On July 14 he came upon a column of about 500 workers "returning from a raid on termites and marching for the most part in single file. About one out of every three ants carried from one to five worker or soldier termites in its jaws. They were returning to their nest which they entered through a small hole in the leaf-debris of the forest floor." He was unable to locate the raided termite colony. "The column was about 20 feet long, with about 25 ants to the foot. The termites carried were soldiers and workers of Amitermes beaumonti Banks and workers of Heterotermes tenuis (Hagen), both characteristic species of the dead wood on the forest floor. The ants were carrying no other insects but termites."
September 9 Dr. Emerson encountered a column of more than a hundred laevigata workers with termites (Anoplotermes (Speculitermes) sp.) in their jaws while others were seen returning without any prey. He traced the column to a distance of 25 feet along the trail to a hole in the ground from which the termite-laden ants were emerging. They were evidently raiding an underground gallery, but subsequent digging failed to disclose the termites. Later he found a few paralyzed workers and soldiers of Heterotermes tenuis under a leaf near their trail but no termites of this species were seen in the ants' jaws.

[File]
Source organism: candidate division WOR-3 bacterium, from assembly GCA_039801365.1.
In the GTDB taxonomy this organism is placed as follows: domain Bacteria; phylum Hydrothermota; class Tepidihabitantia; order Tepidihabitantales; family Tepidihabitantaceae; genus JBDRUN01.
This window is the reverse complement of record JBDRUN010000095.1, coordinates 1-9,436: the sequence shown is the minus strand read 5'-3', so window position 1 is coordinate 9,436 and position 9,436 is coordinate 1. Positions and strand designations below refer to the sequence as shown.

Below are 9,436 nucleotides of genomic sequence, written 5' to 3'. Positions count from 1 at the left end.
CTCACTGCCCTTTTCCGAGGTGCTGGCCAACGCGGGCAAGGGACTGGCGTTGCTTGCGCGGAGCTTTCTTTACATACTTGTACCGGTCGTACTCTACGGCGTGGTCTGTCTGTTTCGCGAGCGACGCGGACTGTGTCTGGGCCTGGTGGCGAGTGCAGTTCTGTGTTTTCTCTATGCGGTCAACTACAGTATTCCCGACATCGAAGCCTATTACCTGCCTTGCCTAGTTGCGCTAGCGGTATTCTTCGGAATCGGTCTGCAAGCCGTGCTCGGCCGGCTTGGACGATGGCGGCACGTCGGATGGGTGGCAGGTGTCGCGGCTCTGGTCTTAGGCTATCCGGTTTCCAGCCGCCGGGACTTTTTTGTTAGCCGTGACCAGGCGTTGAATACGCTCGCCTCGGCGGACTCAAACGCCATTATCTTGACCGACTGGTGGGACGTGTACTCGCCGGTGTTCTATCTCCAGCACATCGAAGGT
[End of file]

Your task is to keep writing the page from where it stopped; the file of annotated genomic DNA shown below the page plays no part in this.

A few days later (September 13) he encountered laevigata workers entering holes in a log and raiding a colony of H. tenuis. Sawdust was seen around the edges of the holes, which had probably been made by the ants, but they were not actually seen in the act of breaking into the termitary. Dr. Emerson writes me that this and the preceding observations were made towards noon.
While I am writing this paper Dr. Haskins informs me that he has just found (February 1936) a large laevigata colony nesting both in the soil and a small superjacent log on Baro Colorado Island. The workers of the colony were aggressive and made active use of their stings while he was collecting some of the males and winged females.
In Costa Rica, I have observed this species very few times, as follows:
Heredia Province, 22km N Volcan Barba, 10¡20'N, 84¡4'W, 500m. Column carrying termite prey.